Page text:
Despite many points in common, a major difference makes them quite difficult to compatible: while Buddhists will see life as a suffering from which one must escape, Taoists see it rather as the possibility of happiness and goodness, which 'we must then cultivate.

To go further, here is an interesting article comparing Taoism, Confucianism and Buddhism.

Taoism and Christianity

It is only recently that Christianity has taken root in China. Today's Taoism, however, shares many points with the religion of the Gospels!

In many points, the teachings of Lao Tzu and those of Jesus Christ can overlap. Some historians have even gone so far as to speak of the practice of Taoism as a “Chinese-style proto-Christianity”.

Asian thinkers prefer to speak of Jesus as a being who perfectly accomplished the Tao. Obviously, there are still differences that distinguish these two religions, the first having been born before Jesus Christ.

We can thus speak of the existence of a creator God (absolutely central in Christianity and denied in Taoism) or of the notion of good and evil (evil being fought by Christians, and "ignored" by Taoists).

Alone tree in the middle of a mystical, magical landscape.

The Tao as a magical and esoteric path

This facet is undoubtedly the one that most fascinates the curious, esotericists and other mystics.

The practice of Taoism indeed covers a large part of oral, discreet, secret transmission... in short, esotericism.

With allegorical images (for some at least, and real for others) such as the creation of ethereal bodies, longevity or immortality, the development of extra-sensory abilities through internal practices, spiritual trance or even total union with the world or others, we are here faced with an ideal subject for practitioners of magic.

Concretely, the practice of magic in Taoism can be divided into two distinct paths: exterior magic, or waidan, and interior magic, or neidan.

Rather than magic, some like to talk about alchemy because Taoist esoteric practice is so close to traditional Western alchemy.

In short, the practical application of Chinese magic does not necessarily differ from other forms of witchcraft in its essence, with rituals, ceremonies, energetic practices and codified spells.

If this type of practice (folkloric for some, but very operative for others) speaks to you, you should be interested in the part of our site dedicated to magic and esoteric arts. You will find many tools there that are, to say the least… astonishing.

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Be a Taoist today?

Taoism is one of the many philosophies that humanity has produced.

Over the millennia, millions and millions of individuals decided to adopt it, seeking through it a way to live serenely and, above all, in the best possible way.

According to many followers, there are as many forms of Taoism as there are practitioners. This is not necessarily false, but the fact is that this religion still has a history as well as general principles that all Taoists follow.

With derivatives as varied and exciting as acupuncture, feng shui, dozens of martial arts and even Chinese medicine, this philosophy is certainly interesting.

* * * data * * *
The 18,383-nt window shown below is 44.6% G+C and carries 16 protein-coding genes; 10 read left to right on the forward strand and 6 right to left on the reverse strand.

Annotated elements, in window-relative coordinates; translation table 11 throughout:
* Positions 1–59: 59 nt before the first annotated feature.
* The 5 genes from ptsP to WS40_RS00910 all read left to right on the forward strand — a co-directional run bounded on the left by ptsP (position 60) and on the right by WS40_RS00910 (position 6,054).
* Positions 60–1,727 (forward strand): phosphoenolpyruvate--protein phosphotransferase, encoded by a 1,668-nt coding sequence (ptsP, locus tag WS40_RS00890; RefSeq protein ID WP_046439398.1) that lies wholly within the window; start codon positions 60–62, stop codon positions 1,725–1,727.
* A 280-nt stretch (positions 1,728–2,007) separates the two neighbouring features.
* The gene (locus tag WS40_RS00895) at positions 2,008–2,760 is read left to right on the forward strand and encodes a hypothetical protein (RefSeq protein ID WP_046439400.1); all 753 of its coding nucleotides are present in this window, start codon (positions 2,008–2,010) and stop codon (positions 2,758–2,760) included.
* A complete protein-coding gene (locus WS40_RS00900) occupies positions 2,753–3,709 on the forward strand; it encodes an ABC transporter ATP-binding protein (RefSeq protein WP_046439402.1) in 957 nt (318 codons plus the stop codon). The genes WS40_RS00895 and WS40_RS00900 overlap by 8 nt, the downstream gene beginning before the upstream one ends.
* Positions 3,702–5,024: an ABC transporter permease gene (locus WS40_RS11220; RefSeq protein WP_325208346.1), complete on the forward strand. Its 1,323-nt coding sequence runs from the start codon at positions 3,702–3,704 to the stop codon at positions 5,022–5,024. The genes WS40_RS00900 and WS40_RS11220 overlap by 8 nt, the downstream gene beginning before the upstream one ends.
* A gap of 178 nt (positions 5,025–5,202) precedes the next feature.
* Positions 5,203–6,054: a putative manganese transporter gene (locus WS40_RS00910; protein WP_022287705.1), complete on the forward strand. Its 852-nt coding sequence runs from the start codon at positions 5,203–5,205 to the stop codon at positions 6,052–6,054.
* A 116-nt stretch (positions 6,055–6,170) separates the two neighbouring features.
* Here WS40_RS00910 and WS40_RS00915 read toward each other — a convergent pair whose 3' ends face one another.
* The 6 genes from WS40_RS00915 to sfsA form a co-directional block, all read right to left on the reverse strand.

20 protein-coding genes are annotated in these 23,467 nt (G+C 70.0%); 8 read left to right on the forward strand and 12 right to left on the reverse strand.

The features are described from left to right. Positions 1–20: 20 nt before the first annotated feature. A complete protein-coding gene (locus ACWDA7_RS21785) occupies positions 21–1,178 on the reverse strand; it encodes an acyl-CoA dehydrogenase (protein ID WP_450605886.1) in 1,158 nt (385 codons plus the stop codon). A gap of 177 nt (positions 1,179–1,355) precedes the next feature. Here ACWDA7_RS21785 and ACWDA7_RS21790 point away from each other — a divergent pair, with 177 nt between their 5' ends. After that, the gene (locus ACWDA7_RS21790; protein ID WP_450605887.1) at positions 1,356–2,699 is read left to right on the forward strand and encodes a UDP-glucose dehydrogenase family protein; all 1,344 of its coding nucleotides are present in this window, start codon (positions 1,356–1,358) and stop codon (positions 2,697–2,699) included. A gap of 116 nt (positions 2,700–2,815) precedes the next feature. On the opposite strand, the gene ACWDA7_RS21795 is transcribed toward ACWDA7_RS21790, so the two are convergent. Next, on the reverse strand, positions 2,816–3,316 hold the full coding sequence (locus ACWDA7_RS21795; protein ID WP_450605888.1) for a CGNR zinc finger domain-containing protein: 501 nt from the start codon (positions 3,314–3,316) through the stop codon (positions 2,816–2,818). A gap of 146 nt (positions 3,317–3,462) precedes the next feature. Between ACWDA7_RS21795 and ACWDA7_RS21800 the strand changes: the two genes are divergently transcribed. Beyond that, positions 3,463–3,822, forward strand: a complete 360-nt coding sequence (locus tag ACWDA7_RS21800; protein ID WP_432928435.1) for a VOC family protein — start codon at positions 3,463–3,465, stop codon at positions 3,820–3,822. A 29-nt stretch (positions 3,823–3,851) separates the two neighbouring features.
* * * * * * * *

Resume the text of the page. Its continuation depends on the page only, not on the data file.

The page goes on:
To summarize what we have seen today together, we can say that the practice of Taoism could well bring us :

  • Health
  • Vitality
  • Longevity
  • Inner peace
  • Detachment
  • Reconnecting to the essence of things

It seemed obvious that all of this could be useful to us today.

Life can easily get complicated, but sometimes you just need to get back to basics.

When you're feeling overwhelmed, the advice and principles of Taoism might just help you in ways you didn't even expect

Lucky charms featured in this article

Taijitu amulet

Taijitu amulet

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Taijitu Bracelet

Taijitu Bracelet

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author picture(Cyril Gendarme)

Discover the author: Cyril Gendarme

Cyril Gendarme is a writer whose website "The Lucky Door" ("La Porte Du Bonheur" in French, his native language) has become a reference in the field of esotericism. Born in Belgium, Cyril has been attracted to the mysteries of the world since he was a child. When his interest in occultism was awakened, a particular subject caught his attention: lucky charms.

After years of study and in-depth research on esoteric traditions from around the world, Cyril decided to share his knowledge with the public through the internet. In 2019, he launched "The Lucky Door," a website dedicated to exploring lucky charms, magical symbols, and esoteric arts.

The Lucky Door is much more than just a showcase for those curious about magic, divination, or tradition. It is the result of Cyril's passion for researching and understanding the mysteries of the universe. Every piece of information available on the site testifies to his dedication to sharing his knowledge of the most hidden symbols and their unique powers.

In addition to his online work, Cyril regularly organizes workshops and conferences in different countries. His presence on social media is also highly appreciated, where he offers personalized advice and happily answers questions from his community.